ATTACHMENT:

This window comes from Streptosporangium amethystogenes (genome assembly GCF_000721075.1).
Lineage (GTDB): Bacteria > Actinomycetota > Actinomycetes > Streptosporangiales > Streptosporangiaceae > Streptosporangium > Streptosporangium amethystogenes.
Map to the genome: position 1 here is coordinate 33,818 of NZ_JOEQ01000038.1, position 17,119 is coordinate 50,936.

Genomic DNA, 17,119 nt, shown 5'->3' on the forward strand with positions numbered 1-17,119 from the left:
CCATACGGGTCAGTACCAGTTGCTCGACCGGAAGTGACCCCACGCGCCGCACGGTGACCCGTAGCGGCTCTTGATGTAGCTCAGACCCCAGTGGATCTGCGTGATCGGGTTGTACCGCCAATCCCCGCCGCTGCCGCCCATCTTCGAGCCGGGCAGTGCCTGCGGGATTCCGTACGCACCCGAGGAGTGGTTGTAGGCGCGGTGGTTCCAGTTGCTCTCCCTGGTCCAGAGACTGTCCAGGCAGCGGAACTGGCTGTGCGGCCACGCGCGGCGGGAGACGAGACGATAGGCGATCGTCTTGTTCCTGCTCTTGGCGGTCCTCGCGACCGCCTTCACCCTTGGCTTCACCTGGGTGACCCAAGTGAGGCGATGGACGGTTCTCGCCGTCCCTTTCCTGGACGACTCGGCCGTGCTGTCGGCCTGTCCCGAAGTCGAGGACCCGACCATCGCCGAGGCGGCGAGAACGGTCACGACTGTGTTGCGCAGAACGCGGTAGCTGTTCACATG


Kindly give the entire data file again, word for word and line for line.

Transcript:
This window comes from Streptosporangium amethystogenes (genome assembly GCF_000721075.1).
Lineage (GTDB): Bacteria > Actinomycetota > Actinomycetes > Streptosporangiales > Streptosporangiaceae > Streptosporangium > Streptosporangium amethystogenes.
Map to the genome: position 1 here is coordinate 33,818 of NZ_JOEQ01000038.1, position 17,119 is coordinate 50,936.

Genomic DNA, 17,119 nt, shown 5'->3' on the forward strand with positions numbered 1-17,119 from the left:
CCATACGGGTCAGTACCAGTTGCTCGACCGGAAGTGACCCCACGCGCCGCACGGTGACCCGTAGCGGCTCTTGATGTAGCTCAGACCCCAGTGGATCTGCGTGATCGGGTTGTACCGCCAATCCCCGCCGCTGCCGCCCATCTTCGAGCCGGGCAGTGCCTGCGGGATTCCGTACGCACCCGAGGAGTGGTTGTAGGCGCGGTGGTTCCAGTTGCTCTCCCTGGTCCAGAGACTGTCCAGGCAGCGGAACTGGCTGTGCGGCCACGCGCGGCGGGAGACGAGACGATAGGCGATCGTCTTGTTCCTGCTCTTGGCGGTCCTCGCGACCGCCTTCACCCTTGGCTTCACCTGGGTGACCCAAGTGAGGCGATGGACGGTTCTCGCCGTCCCTTTCCTGGACGACTCGGCCGTGCTGTCGGCCTGTCCCGAAGTCGAGGACCCGACCATCGCCGAGGCGGCGAGAACGGTCACGACTGTGTTGCGCAGAACGCGGTAGCTGTTCACATG